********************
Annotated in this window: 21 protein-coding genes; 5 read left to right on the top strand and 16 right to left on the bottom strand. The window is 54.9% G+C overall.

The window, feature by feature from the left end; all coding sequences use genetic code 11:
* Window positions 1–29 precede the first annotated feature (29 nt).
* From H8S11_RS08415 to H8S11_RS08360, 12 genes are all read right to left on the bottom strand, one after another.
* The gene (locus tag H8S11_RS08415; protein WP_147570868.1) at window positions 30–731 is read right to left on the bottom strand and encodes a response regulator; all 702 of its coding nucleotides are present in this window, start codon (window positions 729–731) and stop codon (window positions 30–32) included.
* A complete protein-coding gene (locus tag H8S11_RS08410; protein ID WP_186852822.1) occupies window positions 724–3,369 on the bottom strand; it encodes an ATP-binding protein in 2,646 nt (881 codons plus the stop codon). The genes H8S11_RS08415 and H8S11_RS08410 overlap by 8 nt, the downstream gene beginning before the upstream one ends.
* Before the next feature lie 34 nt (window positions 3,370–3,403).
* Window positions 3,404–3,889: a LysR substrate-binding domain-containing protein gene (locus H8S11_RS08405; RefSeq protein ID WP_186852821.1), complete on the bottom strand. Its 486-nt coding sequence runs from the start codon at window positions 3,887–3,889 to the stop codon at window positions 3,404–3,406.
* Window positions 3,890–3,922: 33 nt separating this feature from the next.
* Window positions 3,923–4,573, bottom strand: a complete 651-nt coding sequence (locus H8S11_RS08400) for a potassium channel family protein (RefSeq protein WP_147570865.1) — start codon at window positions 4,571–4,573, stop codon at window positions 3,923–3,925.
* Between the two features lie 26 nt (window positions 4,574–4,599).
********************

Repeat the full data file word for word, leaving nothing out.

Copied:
Annotated in this window: 21 protein-coding genes; 5 read left to right on the top strand and 16 right to left on the bottom strand. The window is 54.9% G+C overall.

The window, feature by feature from the left end; all coding sequences use genetic code 11:
* Window positions 1–29 precede the first annotated feature (29 nt).
* From H8S11_RS08415 to H8S11_RS08360, 12 genes are all read right to left on the bottom strand, one after another.
* The gene (locus tag H8S11_RS08415; protein WP_147570868.1) at window positions 30–731 is read right to left on the bottom strand and encodes a response regulator; all 702 of its coding nucleotides are present in this window, start codon (window positions 729–731) and stop codon (window positions 30–32) included.
* A complete protein-coding gene (locus tag H8S11_RS08410; protein ID WP_186852822.1) occupies window positions 724–3,369 on the bottom strand; it encodes an ATP-binding protein in 2,646 nt (881 codons plus the stop codon). The genes H8S11_RS08415 and H8S11_RS08410 overlap by 8 nt, the downstream gene beginning before the upstream one ends.
* Before the next feature lie 34 nt (window positions 3,370–3,403).
* Window positions 3,404–3,889: a LysR substrate-binding domain-containing protein gene (locus H8S11_RS08405; RefSeq protein ID WP_186852821.1), complete on the bottom strand. Its 486-nt coding sequence runs from the start codon at window positions 3,887–3,889 to the stop codon at window positions 3,404–3,406.
* Window positions 3,890–3,922: 33 nt separating this feature from the next.
* Window positions 3,923–4,573, bottom strand: a complete 651-nt coding sequence (locus H8S11_RS08400) for a potassium channel family protein (RefSeq protein WP_147570865.1) — start codon at window positions 4,571–4,573, stop codon at window positions 3,923–3,925.
* Between the two features lie 26 nt (window positions 4,574–4,599).